Adult Swim followed the tremendous second season of its animated sitcom Rick and Morty with the release of a mobile game Forbes called “the mobile Pokemon game Nintendo should have released years ago.”

What Forbes inexplicably missed out on was having a reporter who didn’t enjoy, and hadn’t seen most of Rick and Morty, review the game. Pocket Mortys is not just a cleaner-looking Pokemon reboot; it’s a canonized piece of Rick and Morty multiverse fiction. For fans who have to wait until 2017 for new episodes, the game is a fun way to engage with characters and spot inside jokes.

It’s rumored that Pocket Mortys will somehow be featured during Season 3 of the show, though the importance of its role hasn’t been confirmed. We could see a one-off joke where Rick plays the mobile game, or the concept of training and collecting Mortys could be a development in the show’s “Evil Morty” mythology.

There are several ways to get the full experience out of the mobile game, and many of them simply involve noticing how complex the universe has become.

Experiment with recipes at the “Craft” kiosks

Combining seemingly-useless items can yield stuff like Meeseeks Boxes, which allow the player to defeat any Morty instantly. There are many Pocket Mortys recipe lists online, but it’s also fun to experiment within the game.

One item, a VR headset used for playing Roy, doesn’t yet have a purpose in the game, and might become useful once the game receives an upgrade.

Combine your Mortys at the daycare

Some Mortys are not likely to pop up while the player is wandering around alternate dimensions, so using manipulation chips on several iterations of the same Morty allows players to combine these Mortys at the daycare center, creating improved Mortys.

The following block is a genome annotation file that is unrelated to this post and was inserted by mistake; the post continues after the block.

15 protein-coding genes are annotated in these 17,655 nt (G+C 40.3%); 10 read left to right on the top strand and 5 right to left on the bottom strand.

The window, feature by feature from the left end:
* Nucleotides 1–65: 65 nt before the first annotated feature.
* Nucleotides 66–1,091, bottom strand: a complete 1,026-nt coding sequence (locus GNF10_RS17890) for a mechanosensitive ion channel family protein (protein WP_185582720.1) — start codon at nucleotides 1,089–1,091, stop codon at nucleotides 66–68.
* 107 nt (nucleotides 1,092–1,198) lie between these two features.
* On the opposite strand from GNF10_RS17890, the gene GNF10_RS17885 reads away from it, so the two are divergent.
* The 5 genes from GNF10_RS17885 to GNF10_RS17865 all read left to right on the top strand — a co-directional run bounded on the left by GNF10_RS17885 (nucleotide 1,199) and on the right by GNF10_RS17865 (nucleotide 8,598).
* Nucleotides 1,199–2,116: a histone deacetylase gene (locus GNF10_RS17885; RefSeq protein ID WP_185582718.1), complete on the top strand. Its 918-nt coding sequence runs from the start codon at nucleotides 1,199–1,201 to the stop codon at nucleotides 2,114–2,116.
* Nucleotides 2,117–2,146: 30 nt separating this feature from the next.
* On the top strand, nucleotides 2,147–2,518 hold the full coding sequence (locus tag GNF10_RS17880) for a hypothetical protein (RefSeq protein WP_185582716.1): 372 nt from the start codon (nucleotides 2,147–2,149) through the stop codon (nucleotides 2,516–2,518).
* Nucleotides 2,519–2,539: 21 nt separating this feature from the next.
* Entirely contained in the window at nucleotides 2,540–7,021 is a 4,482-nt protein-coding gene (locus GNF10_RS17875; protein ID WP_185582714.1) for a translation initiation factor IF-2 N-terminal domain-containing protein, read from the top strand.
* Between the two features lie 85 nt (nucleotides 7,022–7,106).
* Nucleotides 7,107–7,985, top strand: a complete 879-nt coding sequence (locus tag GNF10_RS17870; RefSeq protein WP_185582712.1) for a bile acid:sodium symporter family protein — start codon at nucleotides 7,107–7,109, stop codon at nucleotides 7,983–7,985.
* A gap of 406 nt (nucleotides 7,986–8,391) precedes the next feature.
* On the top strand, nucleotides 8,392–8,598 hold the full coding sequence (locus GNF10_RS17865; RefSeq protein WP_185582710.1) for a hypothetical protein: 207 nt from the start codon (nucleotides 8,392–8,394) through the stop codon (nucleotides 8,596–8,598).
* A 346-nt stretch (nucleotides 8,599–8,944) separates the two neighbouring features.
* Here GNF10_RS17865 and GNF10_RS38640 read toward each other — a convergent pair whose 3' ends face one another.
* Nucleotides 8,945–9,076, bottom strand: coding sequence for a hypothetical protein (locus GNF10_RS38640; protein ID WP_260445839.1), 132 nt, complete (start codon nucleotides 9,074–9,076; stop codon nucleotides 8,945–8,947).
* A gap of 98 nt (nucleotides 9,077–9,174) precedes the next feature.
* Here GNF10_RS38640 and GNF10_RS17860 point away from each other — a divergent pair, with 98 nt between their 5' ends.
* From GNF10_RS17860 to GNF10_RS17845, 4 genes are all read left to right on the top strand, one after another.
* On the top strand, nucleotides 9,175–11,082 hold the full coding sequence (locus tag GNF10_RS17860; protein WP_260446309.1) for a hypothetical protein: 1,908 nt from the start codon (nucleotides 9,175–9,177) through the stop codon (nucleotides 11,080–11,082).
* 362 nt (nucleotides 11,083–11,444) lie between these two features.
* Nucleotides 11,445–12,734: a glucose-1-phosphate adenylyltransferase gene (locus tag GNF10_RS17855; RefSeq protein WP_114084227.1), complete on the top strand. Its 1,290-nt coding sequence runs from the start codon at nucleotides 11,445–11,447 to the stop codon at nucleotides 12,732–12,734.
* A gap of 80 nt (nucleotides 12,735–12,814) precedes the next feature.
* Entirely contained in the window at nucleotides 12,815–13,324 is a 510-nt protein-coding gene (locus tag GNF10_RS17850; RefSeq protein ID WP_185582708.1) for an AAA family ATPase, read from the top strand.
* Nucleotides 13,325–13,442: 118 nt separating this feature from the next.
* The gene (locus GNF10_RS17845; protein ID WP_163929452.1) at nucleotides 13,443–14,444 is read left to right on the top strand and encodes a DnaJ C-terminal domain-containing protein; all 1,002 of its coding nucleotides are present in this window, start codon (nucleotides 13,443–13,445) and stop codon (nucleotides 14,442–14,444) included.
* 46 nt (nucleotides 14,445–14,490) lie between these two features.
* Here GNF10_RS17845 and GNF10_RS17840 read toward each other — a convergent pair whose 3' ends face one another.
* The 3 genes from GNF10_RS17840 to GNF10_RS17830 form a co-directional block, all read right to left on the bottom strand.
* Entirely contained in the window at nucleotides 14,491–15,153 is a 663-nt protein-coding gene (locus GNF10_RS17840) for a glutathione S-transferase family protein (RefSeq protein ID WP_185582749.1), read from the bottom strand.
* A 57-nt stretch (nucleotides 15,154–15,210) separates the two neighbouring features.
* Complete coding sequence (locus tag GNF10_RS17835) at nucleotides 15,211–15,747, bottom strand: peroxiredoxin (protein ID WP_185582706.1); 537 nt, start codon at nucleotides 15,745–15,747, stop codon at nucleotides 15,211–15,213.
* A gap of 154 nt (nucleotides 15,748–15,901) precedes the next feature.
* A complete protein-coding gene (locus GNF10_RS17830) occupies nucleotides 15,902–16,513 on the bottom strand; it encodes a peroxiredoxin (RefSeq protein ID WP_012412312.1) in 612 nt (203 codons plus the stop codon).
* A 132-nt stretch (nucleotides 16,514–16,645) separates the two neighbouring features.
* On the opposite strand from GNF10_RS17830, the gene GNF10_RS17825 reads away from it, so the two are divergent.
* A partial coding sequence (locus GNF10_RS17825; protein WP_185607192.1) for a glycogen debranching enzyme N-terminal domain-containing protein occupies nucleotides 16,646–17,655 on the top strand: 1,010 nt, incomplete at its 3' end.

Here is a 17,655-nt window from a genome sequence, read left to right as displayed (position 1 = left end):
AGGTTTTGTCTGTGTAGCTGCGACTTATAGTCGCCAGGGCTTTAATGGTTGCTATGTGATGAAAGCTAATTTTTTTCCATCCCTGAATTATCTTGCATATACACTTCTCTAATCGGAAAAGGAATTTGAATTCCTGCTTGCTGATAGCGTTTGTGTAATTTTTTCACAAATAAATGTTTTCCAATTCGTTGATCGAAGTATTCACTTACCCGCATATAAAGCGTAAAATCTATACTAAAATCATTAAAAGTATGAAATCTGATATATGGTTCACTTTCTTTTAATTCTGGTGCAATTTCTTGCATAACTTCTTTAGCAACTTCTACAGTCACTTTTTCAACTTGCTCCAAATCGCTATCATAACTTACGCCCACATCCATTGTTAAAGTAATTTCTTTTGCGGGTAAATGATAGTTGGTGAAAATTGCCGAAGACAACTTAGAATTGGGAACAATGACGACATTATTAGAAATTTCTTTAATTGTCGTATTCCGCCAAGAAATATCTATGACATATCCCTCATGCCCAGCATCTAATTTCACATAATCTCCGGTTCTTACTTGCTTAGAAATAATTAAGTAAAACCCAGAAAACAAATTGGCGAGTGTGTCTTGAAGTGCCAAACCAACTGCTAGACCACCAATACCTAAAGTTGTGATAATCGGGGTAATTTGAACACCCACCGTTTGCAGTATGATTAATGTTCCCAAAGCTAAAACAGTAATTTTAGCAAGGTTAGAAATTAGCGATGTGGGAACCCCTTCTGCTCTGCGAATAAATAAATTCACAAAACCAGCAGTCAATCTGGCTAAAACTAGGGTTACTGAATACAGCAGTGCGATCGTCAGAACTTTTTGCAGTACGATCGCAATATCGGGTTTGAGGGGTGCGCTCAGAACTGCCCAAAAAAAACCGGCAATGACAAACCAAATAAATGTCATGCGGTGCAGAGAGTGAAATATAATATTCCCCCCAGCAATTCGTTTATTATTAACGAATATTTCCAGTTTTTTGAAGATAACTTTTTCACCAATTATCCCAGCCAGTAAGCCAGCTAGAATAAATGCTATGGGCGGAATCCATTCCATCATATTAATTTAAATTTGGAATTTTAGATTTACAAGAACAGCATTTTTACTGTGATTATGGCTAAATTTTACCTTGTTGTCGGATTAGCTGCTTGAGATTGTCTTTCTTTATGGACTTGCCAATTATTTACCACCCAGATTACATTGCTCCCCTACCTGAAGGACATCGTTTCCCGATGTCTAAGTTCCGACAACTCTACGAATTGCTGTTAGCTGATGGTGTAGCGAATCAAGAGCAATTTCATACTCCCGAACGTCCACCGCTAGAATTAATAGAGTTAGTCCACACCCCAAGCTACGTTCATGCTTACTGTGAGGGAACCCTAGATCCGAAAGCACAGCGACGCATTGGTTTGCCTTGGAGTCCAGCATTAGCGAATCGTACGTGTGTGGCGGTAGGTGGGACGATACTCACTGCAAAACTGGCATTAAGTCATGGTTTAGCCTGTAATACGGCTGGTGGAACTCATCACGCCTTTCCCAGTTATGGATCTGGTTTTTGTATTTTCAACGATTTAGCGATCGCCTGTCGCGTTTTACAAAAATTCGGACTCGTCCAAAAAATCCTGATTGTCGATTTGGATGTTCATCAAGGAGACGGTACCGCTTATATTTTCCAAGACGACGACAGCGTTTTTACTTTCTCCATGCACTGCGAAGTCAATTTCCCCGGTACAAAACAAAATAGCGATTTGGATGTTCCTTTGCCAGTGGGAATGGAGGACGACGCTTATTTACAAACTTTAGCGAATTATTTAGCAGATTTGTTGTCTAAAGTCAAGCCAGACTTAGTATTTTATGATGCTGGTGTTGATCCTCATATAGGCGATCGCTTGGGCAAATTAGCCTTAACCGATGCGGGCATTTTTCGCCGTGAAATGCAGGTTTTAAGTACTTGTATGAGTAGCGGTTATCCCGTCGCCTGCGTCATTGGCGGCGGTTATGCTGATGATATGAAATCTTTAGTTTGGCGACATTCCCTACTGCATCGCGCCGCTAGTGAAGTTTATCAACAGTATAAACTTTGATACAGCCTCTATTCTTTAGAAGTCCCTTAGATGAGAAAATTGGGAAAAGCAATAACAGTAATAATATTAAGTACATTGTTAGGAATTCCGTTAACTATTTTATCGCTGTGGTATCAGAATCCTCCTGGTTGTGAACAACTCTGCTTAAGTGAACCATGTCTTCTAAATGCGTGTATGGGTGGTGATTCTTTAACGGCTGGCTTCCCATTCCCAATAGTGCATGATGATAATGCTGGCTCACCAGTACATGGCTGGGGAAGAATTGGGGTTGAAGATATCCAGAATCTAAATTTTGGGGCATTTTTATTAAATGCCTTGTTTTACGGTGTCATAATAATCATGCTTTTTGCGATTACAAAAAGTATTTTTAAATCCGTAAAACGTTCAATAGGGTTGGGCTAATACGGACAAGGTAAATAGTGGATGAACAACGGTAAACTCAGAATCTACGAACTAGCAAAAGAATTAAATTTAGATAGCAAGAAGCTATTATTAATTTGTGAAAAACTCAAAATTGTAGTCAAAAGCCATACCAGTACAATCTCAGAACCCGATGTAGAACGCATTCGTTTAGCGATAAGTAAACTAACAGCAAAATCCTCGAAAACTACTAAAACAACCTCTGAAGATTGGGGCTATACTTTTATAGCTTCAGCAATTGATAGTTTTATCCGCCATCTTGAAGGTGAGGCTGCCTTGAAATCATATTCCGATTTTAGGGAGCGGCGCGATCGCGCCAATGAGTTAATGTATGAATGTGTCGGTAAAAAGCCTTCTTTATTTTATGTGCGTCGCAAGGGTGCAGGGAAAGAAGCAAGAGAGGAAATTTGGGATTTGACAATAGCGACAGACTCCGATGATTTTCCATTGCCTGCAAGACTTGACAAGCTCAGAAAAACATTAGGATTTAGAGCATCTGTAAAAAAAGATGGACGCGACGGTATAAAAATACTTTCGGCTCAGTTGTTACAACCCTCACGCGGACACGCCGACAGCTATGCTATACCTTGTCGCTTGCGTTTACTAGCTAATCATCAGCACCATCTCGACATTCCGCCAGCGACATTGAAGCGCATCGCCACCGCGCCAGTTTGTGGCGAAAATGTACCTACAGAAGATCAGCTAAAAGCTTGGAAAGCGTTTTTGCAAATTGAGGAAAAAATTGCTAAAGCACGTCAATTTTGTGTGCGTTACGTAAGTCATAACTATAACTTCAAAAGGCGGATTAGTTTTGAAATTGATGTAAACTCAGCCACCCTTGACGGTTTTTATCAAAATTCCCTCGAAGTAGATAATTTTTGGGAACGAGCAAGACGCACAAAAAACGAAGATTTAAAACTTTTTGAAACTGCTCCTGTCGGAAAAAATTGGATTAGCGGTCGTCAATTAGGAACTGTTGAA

Game Revolution released a list of combinations available for the first 82 Mortys.

Black out at least once

Fans of the show will feel a tug at their heart when they spot Bird Person standing in the dimension controlled by the Council of Ricks, but he doesn’t really shine unless all of Rick’s Mortys are defeated in battle.

Pay attention to the soundtrack

Each new dimension offers up an 8-bit style, reimagined version of a song from the TV show, including the opening theme, “Do You Feel It?” (the song Rick tries to kill himself to, after Unity breaks up with him), “The Tiny Rick Song”, and “Goodbye Moonmen”.

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A Redditor ripped the game’s entire soundtrack, and it’s available for download here.

Collect and read the Morty descriptions

There are, in total, 82 current Mortys available in the game. As Junkie Monkeys noted, each of these Mortys is numbered with a 0 digit preceding its number, which leaves room for additional Mortys from the developers, once the game has made enough money.

Some of the Morty descriptions are silly, like each of the paragraphs accompanying the Mortys wearing different colored shirts. The Test Mortys, however, introduce a new timeline that confirms Rick’s love for Morty.

Read the wooden signs

Some signs have word puzzles, and others have helpful gameplay hints, but the really memorable ones seem to come straight from Rick’s subconscious, suggesting that “Pocket Mortys” may simply be the way Rick is occupying his busy mind while in intergalactic prison. Many messages address the Smith family yearning for Rick’s return.

Not only is Pocket Mortys an enjoyable game, and the only current way to play a Pokemon-esque game on a mobile device, it explores several of the emotional themes that tie Rick and Morty together. Although Rick does use his grandson to comic effect, putting him in danger and often forgetting about him, there is a link between them that spans every dimension. As Pocket Mortys confirms, this link between Rick and Morty is powerful enough to inform Rick’s inner thoughts (as evidence in many of the wooden signs).

It’s also strong evidence that we’ll see some of Rick’s devotion to, and odd preoccupation with, his grandson in Season 3.

I leave you with my all-time favorite shot from the TV show.
I leave you with my all-time favorite shot from the TV show.

Emily is the comics editor at Inverse. She lives in Manhattan, where she feeds her pet rats.